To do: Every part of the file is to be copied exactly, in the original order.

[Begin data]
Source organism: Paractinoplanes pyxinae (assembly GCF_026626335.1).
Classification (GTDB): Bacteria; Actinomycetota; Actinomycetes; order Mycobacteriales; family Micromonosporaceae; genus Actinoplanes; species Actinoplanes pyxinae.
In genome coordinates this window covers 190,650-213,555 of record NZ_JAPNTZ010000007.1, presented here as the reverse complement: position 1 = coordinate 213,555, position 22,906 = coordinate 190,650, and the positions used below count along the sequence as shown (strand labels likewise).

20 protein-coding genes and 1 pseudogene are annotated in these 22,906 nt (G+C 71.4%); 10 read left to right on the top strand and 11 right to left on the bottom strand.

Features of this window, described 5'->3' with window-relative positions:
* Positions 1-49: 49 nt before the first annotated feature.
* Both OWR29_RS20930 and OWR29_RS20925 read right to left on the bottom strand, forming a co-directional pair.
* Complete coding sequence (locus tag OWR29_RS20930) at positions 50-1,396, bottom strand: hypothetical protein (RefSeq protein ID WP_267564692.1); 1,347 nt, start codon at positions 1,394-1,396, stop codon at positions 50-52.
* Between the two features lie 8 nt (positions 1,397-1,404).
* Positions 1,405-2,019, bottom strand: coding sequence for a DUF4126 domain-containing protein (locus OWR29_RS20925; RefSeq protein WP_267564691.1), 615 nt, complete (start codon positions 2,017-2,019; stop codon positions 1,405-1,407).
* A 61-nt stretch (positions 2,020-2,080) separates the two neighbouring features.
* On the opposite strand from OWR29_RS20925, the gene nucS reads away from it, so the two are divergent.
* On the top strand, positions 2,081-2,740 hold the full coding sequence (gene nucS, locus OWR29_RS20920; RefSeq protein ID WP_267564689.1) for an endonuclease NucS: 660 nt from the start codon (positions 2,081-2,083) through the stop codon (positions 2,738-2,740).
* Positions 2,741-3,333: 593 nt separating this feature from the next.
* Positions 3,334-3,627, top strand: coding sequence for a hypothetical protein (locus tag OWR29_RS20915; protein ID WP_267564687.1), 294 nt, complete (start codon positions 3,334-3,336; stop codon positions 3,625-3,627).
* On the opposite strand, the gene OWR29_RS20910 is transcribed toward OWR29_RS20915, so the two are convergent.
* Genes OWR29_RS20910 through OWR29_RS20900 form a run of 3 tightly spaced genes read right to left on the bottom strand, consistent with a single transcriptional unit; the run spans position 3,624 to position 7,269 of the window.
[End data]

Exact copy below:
Source organism: Paractinoplanes pyxinae (assembly GCF_026626335.1).
Classification (GTDB): Bacteria; Actinomycetota; Actinomycetes; order Mycobacteriales; family Micromonosporaceae; genus Actinoplanes; species Actinoplanes pyxinae.
In genome coordinates this window covers 190,650-213,555 of record NZ_JAPNTZ010000007.1, presented here as the reverse complement: position 1 = coordinate 213,555, position 22,906 = coordinate 190,650, and the positions used below count along the sequence as shown (strand labels likewise).

20 protein-coding genes and 1 pseudogene are annotated in these 22,906 nt (G+C 71.4%); 10 read left to right on the top strand and 11 right to left on the bottom strand.

Features of this window, described 5'->3' with window-relative positions:
* Positions 1-49: 49 nt before the first annotated feature.
* Both OWR29_RS20930 and OWR29_RS20925 read right to left on the bottom strand, forming a co-directional pair.
* Complete coding sequence (locus tag OWR29_RS20930) at positions 50-1,396, bottom strand: hypothetical protein (RefSeq protein ID WP_267564692.1); 1,347 nt, start codon at positions 1,394-1,396, stop codon at positions 50-52.
* Between the two features lie 8 nt (positions 1,397-1,404).
* Positions 1,405-2,019, bottom strand: coding sequence for a DUF4126 domain-containing protein (locus OWR29_RS20925; RefSeq protein WP_267564691.1), 615 nt, complete (start codon positions 2,017-2,019; stop codon positions 1,405-1,407).
* A 61-nt stretch (positions 2,020-2,080) separates the two neighbouring features.
* On the opposite strand from OWR29_RS20925, the gene nucS reads away from it, so the two are divergent.
* On the top strand, positions 2,081-2,740 hold the full coding sequence (gene nucS, locus OWR29_RS20920; RefSeq protein ID WP_267564689.1) for an endonuclease NucS: 660 nt from the start codon (positions 2,081-2,083) through the stop codon (positions 2,738-2,740).
* Positions 2,741-3,333: 593 nt separating this feature from the next.
* Positions 3,334-3,627, top strand: coding sequence for a hypothetical protein (locus tag OWR29_RS20915; protein ID WP_267564687.1), 294 nt, complete (start codon positions 3,334-3,336; stop codon positions 3,625-3,627).
* On the opposite strand, the gene OWR29_RS20910 is transcribed toward OWR29_RS20915, so the two are convergent.
* Genes OWR29_RS20910 through OWR29_RS20900 form a run of 3 tightly spaced genes read right to left on the bottom strand, consistent with a single transcriptional unit; the run spans position 3,624 to position 7,269 of the window.